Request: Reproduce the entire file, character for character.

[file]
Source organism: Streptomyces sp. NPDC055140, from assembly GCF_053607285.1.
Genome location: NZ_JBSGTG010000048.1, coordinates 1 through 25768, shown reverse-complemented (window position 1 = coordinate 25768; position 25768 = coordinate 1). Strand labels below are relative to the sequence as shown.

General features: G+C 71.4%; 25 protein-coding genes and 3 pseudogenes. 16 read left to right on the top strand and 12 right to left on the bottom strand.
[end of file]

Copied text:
Source organism: Streptomyces sp. NPDC055140, from assembly GCF_053607285.1.
Genome location: NZ_JBSGTG010000048.1, coordinates 1 through 25768, shown reverse-complemented (window position 1 = coordinate 25768; position 25768 = coordinate 1). Strand labels below are relative to the sequence as shown.

General features: G+C 71.4%; 25 protein-coding genes and 3 pseudogenes. 16 read left to right on the top strand and 12 right to left on the bottom strand.